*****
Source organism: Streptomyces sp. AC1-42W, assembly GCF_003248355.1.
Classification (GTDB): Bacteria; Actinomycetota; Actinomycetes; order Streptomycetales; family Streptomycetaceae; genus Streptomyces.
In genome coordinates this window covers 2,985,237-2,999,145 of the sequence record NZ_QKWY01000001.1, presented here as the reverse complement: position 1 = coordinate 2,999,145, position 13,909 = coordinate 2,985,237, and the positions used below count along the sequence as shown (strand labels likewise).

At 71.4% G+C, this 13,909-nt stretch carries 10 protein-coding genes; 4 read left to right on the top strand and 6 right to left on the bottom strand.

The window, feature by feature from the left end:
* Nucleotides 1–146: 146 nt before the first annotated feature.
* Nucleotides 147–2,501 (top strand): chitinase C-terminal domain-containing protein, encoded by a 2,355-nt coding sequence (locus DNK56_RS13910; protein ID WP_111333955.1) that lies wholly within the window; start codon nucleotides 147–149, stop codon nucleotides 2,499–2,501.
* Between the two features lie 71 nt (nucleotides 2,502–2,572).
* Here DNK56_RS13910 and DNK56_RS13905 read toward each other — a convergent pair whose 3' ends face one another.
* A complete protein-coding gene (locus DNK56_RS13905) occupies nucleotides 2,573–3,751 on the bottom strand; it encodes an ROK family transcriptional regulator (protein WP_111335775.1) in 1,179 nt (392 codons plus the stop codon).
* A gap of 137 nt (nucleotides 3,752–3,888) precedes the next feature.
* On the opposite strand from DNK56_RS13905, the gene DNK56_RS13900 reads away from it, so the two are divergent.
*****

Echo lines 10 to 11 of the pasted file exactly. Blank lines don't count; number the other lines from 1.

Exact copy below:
* A complete protein-coding gene (locus DNK56_RS13905) occupies nucleotides 2,573–3,751 on the bottom strand; it encodes an ROK family transcriptional regulator (protein WP_111335775.1) in 1,179 nt (392 codons plus the stop codon).
* A gap of 137 nt (nucleotides 3,752–3,888) precedes the next feature.